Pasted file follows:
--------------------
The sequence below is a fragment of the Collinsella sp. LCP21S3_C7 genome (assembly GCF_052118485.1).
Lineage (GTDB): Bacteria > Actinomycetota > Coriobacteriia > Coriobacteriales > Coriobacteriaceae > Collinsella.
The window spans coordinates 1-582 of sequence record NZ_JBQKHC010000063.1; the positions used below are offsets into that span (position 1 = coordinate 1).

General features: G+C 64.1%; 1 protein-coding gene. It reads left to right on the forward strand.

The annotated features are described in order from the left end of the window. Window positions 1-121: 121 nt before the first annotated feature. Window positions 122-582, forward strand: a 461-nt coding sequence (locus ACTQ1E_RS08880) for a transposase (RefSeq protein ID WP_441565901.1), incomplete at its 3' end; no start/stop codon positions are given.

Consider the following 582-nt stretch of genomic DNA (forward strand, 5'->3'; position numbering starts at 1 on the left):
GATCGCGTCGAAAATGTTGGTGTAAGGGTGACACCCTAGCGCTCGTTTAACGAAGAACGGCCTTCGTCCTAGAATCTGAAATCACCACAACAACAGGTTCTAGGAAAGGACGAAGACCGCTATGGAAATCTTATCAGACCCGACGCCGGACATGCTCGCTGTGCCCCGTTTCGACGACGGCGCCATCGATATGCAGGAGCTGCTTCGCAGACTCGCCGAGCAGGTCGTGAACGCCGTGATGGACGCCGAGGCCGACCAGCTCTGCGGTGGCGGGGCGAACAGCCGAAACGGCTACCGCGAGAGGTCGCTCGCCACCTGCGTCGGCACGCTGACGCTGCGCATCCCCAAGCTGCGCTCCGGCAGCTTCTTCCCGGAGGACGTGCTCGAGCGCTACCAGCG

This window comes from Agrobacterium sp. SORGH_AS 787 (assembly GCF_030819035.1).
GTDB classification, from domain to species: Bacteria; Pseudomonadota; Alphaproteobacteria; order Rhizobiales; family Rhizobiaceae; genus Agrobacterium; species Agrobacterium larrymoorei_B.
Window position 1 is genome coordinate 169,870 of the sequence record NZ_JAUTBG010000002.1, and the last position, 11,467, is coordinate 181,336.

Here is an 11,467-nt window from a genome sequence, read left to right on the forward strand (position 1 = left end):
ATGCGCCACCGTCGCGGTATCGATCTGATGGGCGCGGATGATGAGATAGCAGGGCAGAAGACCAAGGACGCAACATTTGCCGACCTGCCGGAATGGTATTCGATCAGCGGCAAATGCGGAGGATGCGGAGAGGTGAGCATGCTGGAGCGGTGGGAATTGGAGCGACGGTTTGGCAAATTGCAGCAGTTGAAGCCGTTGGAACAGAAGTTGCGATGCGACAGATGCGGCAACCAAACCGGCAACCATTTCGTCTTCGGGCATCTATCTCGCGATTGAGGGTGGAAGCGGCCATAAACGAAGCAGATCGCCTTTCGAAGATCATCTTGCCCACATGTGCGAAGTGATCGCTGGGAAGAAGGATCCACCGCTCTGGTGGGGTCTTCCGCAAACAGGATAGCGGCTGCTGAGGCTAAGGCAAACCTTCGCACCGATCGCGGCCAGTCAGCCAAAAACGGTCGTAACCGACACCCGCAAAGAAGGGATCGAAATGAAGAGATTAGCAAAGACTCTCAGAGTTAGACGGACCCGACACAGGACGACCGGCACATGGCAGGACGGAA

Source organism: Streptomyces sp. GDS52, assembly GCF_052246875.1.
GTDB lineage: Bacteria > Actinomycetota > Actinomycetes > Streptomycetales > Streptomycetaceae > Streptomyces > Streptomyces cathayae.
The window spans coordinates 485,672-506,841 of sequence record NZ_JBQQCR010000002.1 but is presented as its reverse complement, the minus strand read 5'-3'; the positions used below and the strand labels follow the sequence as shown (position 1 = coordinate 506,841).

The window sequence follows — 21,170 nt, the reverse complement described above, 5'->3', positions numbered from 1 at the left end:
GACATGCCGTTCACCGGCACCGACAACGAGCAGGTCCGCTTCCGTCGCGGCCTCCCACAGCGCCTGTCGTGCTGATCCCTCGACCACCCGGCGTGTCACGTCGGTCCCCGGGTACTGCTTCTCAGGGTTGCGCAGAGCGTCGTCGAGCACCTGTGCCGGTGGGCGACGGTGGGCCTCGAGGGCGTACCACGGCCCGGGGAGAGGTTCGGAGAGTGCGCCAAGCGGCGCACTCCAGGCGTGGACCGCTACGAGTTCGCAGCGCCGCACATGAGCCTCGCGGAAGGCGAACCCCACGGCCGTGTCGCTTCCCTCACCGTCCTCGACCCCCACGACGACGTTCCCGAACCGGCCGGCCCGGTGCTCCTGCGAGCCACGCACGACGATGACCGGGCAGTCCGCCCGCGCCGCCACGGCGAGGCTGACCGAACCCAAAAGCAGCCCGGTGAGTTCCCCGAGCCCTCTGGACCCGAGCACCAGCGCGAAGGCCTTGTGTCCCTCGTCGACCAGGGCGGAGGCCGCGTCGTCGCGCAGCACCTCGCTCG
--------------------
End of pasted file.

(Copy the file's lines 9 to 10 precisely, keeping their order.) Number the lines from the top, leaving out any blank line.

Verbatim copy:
GTDB classification, from domain to species: Bacteria; Pseudomonadota; Alphaproteobacteria; order Rhizobiales; family Rhizobiaceae; genus Agrobacterium; species Agrobacterium larrymoorei_B.
Window position 1 is genome coordinate 169,870 of the sequence record NZ_JAUTBG010000002.1, and the last position, 11,467, is coordinate 181,336.